"The Internet is becoming a cesspool of plagiarism"

August 2, 2006 at 11:25 am 4 comments

OK, maybe we’ve heard this before and it isn’t “news” to us, but I found what was mentioned after this first quoted line from the August 1st USA Today article, “Authorship gets lost on Web” by Del Jones to be very interesting and certainly pertinent to all of us bloggers and other Internet authors. A few of my favorite quotes/info bits from the article are the following:

They’re like cockroaches,” McKee says. “Ideas are our assets, and it’s frustrating when people take them from you without shame,” which referred to bloggers who used McKee’s specific material in their posts without giving him any credit.

“Pew Research two weeks ago said it found that of the 12 million adults who blog, 44% say they have taken songs, text or images and “remixed” them into their own artistic creation.”

As a contributing chapter author for Vibiana Bowman’s 2004 book, I must say that we went to great lengths to ensure that we were giving credit where credit was due in our writings before we published them. It can take some time and effort, but it is worth it.

That being said, I must say that not everyone seems to care about this, and I agree with McKee–it is annoying when we come across our intellectual content found in someone else’s post, online article, PowerPoint slides, or Website–with no attribution given at all. I truly believe that Jones is correct when he states: “In some quarters, plagiarism remains a serious offense. But where it involves the Internet, an acceptance of plagiarism is taking hold, and when confronted, offenders often shrug it off as hardly newsworthy.”

At the end of this short, enlightening article, Jones quotes Berkowitz concerning properly attributing someone’s original content on the Internet: “It’s like the Wild West out there.”

Maybe the Internet, in general, and blogs, specifically, are fast becoming “cesspool[s] of plagiarism,” or maybe not, but you have to admit that you have seen plagiarism on the Web. Let’s not help online plagiarism continue to grow within our own Websites–let’s do our part and remind each other to quote and cite/link to each others’ intellectual property and not let “authorship get lost on the Web.” Yes, even within our own blog postings.

Anyway, thank you, Del Jones, for the stories, quotes, and reminder to honor others. And I hope I gave you and others enough credit–no, really, seriously, I do. To everyone else, read his article.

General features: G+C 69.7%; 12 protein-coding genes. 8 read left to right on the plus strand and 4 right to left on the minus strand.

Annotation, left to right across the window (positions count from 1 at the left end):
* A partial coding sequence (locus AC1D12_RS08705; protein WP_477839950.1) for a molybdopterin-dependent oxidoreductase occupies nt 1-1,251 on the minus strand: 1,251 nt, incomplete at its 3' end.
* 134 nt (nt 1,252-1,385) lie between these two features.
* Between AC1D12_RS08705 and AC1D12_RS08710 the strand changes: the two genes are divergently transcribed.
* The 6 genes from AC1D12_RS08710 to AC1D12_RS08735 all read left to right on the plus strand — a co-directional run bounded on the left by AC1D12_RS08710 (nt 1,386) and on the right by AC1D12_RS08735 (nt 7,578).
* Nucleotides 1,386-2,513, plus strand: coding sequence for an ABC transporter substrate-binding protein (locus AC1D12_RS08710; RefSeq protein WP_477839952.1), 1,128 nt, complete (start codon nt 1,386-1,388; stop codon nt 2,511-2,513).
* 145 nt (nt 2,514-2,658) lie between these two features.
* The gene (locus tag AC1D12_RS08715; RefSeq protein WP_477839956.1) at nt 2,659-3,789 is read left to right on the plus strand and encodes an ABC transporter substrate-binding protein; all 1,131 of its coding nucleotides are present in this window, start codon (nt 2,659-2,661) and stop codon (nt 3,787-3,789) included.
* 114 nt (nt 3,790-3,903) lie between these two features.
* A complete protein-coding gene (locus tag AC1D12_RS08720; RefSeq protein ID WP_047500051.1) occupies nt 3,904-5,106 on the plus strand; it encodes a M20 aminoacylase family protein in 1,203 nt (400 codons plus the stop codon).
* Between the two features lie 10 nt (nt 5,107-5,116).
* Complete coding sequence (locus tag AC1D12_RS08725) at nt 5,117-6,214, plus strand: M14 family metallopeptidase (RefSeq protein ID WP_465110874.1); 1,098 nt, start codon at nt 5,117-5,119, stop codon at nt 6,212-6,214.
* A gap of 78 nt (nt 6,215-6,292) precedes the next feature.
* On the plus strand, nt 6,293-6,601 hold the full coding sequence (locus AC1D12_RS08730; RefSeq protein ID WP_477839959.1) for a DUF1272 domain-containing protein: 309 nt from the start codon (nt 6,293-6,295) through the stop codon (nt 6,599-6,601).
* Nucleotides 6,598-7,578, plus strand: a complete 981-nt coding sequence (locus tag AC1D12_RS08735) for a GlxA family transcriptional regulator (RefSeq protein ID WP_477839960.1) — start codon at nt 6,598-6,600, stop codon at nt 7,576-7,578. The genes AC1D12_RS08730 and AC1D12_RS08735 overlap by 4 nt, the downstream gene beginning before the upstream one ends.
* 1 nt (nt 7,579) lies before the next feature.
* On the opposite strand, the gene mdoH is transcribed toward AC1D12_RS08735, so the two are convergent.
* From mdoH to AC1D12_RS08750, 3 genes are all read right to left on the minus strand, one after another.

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  • 1. Janie L. Hermann  |  August 3, 2006 at 8:40 am

    I would have to think that it is the immediacy of blogging that often leads to unintentional plagiarism on the part of many… or else just laziness. I observe the younger generation at work on papers in the tech center and see how they cut, paste, remix, and the change a word or two and they have no sense that they have plagiarized. I have no solutions, just wanted to pipe in with my somewhat obvious observations.

  • 2. Robert J. Lackie  |  August 3, 2006 at 10:50 am

    Yes, I agree with you. I think that many of us, especially when quickly blogging, do sometimes unintentionally plagiarize, but after reading the article, and because of previous research I’ve done on the topic, I thought it would be a good reminder for us all. I think education is the key. Thanks, Janie (and also for your help with posting a photo)!

  • 3. Anna  |  August 6, 2006 at 3:58 am

    The issue of online plagiarism is another reminder of the negative image of the internet as an authoritative means of exchanging intellectual material. As a student I am all too aware of the dangers of researching information on the web, especially for academic purposes. While this criticism of internet resources is not new, it seems the culture of immediacy and “anything goes” evident on some sites means strict evaluation of internet sources is continually necessary. But the terms of evaluation are themselves fluid and changing. Perhaps a systematic method of evaluation or certification of authority/authenticity could be introduced on some sites…I watch and wait.

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